The staying power of the Greek tragedy that has been unfolding in Greece is amazing. While this may have pleased Homer, it may also be what causes the start of the great crash of 2015.
The ongoing drama in Greece, which has captivated the world stock markets, is looking like it could worsen even more. Under recently elected Prime Minister Alexis Tsipras, the country has toyed with its lenders and failed to achieve a debt resolution prior to its June 30th payment. The deadline has passed and now the country will stage a surprise national referendum on July 5 to allow its citizens to vote on whether to accept the austerity terms of its lenders.
The fact that Greece couldn’t even come up with the roughly $1.8 billion to make its June payment is astounding. The country had to borrow funds from its International Monetary Fund (IMF) emergency funds for its obligations in May. The continuing saga has probably caused stock market losses of hundreds of billions of dollars around the world. Investors could have chipped in to pay the Greek payment in June to allow the country more time to beg for money.
Why Greece May Drive the Great Crash of 2015
The Greek payment due is less than what is lost in a session sell-off on the NYSE. The situation is unbelievable and could drive a financial crisis in the eurozone and the rest of Europe.
The government has shut the doors to Greek banks for the time being, as there are simply not enough funds in the vaults and the IMF has stopped sending funds to prop up the banks. The ATMs are opened, but limited to daily maximum withdrawals of about 60 euros (just over USD$65.00).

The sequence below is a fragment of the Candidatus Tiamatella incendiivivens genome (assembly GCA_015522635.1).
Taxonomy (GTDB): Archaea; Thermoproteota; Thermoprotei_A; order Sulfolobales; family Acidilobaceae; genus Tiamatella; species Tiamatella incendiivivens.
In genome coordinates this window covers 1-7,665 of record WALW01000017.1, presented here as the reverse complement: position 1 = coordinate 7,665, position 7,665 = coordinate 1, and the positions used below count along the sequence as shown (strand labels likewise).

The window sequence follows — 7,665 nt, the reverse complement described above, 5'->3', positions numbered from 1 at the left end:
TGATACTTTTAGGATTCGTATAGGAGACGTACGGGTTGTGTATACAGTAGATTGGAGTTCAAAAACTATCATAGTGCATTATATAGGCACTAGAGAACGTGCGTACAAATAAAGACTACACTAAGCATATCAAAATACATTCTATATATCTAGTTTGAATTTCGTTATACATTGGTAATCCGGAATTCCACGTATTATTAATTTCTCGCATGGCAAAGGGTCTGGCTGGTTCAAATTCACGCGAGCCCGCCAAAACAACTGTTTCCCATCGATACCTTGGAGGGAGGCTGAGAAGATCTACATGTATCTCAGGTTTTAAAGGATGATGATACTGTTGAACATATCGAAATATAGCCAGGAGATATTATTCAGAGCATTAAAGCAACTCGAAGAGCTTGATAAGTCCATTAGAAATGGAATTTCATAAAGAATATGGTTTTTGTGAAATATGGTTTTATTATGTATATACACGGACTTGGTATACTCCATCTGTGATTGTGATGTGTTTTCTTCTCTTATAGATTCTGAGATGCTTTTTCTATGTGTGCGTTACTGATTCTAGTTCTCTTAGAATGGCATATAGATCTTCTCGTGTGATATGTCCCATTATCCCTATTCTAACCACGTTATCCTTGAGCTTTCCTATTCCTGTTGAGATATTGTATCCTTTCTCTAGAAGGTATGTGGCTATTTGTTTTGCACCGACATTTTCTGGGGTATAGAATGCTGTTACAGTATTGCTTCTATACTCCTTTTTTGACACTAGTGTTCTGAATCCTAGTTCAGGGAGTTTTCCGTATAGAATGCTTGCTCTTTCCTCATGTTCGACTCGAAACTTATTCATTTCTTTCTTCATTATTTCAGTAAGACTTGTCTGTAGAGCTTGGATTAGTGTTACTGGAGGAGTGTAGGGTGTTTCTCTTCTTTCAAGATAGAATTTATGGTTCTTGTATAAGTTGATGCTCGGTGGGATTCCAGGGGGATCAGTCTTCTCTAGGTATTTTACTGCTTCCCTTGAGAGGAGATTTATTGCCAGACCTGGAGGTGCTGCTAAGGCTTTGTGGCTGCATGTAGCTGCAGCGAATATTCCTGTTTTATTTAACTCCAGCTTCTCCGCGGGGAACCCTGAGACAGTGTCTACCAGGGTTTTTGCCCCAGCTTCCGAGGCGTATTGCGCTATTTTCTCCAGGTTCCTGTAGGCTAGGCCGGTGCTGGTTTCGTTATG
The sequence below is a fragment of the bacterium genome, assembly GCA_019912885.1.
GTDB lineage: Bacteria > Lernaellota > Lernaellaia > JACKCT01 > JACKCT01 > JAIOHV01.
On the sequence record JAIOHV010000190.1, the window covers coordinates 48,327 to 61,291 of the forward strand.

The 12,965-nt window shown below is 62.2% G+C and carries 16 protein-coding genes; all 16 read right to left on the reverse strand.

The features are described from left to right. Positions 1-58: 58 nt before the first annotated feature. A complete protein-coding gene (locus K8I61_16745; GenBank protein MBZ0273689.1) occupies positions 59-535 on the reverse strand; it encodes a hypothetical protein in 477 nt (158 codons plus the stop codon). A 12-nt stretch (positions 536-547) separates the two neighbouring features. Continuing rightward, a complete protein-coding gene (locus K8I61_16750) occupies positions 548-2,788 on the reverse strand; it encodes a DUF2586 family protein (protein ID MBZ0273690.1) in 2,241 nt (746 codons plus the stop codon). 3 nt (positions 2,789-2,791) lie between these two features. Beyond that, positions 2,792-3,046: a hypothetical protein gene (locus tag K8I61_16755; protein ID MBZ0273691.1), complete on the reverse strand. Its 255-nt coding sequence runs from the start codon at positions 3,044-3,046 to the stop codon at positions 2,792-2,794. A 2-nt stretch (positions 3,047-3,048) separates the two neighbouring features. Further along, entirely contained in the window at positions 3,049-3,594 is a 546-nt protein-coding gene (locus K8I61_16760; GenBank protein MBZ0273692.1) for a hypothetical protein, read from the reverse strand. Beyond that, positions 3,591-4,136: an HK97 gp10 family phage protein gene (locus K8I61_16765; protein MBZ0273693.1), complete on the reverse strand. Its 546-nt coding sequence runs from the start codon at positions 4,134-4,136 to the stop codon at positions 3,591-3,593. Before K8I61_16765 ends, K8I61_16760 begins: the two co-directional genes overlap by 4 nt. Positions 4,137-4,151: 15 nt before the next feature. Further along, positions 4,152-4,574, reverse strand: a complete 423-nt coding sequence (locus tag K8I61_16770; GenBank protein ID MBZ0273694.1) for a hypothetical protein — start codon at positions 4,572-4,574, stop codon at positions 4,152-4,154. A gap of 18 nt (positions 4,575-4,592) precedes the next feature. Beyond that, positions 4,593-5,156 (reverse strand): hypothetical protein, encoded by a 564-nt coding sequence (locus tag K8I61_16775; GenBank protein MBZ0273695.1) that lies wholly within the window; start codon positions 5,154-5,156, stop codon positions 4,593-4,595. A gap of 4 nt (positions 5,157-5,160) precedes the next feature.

The heavily traded National Bank of Greece S.A. (NYSE/NBG) sold off 30% on Monday. Moreover, the main Athens stock exchange in Greece will be closed for the week.
Failure to achieve a deal could inevitably see a credit and stock market crash in the country. This could very likely spread throughout Europe and across the global economy.
Greek Referendum Outcome?
The question is: will the government listen to the outcome of the referendum? The majority of Greeks could vote “no,” as they don’t want the continued hardships. Of course, this would lead to the withdrawal of Greece from the eurozone. The country would then likely go and find its old “Drachma” money plates and print money. Greece would also have to raise capital through extremely high-risk debt, which would make junk bonds seem quite safe.
Now, if the referendum results in the “yes” side winning and the government adheres to this, then we could see some stability return for now. I bet we will see an encore presentation of this Greek tragedy again in a few years.
Unless this is a bargaining ploy by Greece, we could be set for the country to exit the eurozone. This would cause a negative ripple effect in Europe and the stock markets around the world.
As a hedge against the Greek eurozone crisis, I would be looking to add some gold, such as the SPDR Gold Trust (NYSEArca/GLD). Don’t forget about the bubble brewing in China, where the Shanghai Composite Index has corrected 22% from its peak, officially putting it in a bear market.
Other than gold, the use of put options always makes sense as a hedge against downside risk.